You could have heard a pin drop: mindful maths

I’m really getting into the whole mindfulness movement and the benefits it can bring, both personally and, now, to the children I teach. Tomorrow, I’m starting a series of phase assemblies (I lead UKS2) on mindfulness to see how we can have a play with some of the techniques in our daily routine at school and hopefully I’ll blog about those soon.

However, today something noticeable happened in maths. We’re doing a week on geometry related to the book Leon and the Place Between and today we explored using rotation to create the lantern designs throughout the book. A little way into the lesson, I noticed that silence had descended. Every child was completely focussed on the intricate detail of their design. Fully present, in what I can only describe as a state of flow. Zero distractions. It was so calm and I loved just observing them for a bit.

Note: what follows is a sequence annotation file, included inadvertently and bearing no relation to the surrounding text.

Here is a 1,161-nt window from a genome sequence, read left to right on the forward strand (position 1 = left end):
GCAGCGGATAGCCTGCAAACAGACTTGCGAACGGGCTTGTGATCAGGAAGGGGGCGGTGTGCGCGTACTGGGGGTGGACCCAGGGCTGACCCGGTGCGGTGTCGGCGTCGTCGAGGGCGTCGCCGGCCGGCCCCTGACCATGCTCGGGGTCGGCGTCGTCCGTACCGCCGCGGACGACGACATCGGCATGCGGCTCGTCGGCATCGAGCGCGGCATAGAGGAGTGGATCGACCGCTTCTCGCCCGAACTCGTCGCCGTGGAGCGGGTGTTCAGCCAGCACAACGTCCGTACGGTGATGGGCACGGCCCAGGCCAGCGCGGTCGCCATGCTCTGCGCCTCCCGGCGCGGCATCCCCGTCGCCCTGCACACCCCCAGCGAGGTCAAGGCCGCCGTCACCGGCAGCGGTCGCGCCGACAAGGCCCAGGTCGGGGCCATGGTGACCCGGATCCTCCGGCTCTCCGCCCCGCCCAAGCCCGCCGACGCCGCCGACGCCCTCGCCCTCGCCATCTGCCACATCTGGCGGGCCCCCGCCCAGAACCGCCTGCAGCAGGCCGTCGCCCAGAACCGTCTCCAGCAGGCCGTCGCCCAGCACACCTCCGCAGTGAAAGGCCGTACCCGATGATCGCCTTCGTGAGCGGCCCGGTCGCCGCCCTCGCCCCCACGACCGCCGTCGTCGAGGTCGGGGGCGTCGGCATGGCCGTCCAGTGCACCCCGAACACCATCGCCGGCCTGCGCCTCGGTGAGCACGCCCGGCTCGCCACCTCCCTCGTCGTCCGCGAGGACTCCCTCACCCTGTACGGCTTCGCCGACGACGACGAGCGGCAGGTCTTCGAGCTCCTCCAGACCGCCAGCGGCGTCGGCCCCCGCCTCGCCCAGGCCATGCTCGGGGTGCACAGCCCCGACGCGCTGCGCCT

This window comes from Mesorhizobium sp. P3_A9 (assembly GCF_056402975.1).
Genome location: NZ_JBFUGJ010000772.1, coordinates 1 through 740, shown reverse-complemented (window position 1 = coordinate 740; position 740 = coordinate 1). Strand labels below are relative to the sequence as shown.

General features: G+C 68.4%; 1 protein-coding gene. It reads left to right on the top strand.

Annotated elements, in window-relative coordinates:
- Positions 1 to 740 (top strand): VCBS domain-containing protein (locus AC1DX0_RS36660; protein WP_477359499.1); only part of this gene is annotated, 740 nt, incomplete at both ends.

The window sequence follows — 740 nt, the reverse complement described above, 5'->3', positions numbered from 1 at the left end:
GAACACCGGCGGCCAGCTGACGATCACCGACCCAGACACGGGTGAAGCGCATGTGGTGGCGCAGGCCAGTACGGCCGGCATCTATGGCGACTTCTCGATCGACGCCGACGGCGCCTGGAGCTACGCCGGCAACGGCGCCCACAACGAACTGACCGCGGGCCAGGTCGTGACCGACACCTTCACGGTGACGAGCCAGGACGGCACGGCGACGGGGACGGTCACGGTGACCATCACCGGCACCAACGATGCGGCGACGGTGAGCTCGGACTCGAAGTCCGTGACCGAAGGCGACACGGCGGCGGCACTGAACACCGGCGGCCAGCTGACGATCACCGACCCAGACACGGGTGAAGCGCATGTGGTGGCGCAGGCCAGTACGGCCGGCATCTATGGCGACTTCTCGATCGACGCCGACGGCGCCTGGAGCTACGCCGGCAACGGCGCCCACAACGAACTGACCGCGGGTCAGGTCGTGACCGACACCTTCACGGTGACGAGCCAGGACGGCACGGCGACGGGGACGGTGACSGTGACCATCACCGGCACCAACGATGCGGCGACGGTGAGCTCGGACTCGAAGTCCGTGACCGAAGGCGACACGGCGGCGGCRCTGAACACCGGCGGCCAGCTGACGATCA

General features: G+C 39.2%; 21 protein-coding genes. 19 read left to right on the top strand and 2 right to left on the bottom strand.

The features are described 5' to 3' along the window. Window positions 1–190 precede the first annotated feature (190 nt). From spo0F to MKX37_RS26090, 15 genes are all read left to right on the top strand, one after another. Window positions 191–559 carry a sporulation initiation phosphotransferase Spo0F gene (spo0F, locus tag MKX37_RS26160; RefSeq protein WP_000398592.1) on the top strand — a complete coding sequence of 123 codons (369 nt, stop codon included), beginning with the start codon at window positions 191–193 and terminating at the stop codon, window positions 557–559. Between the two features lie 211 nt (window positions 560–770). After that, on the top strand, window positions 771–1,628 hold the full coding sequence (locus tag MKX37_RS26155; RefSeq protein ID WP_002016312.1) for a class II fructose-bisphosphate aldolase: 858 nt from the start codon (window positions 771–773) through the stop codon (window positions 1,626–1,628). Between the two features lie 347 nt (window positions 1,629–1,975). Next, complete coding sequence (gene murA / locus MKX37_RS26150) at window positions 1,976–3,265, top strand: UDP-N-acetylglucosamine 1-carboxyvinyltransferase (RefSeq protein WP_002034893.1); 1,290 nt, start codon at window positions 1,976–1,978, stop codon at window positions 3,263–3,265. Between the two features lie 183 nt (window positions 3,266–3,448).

A mindful time in maths today

A mindful time in maths today

It reminded me of another time I had seen this in class: when we created zentangle drawings of animals for our Born to be Wild topic.

So what is it that makes an activity mindful? Comparing these two activities, I think working with a high level of detail is part of it. Perhaps the element of pattern involved too. Now I’m wondering how I can make more activities mindful across the curriculum now…

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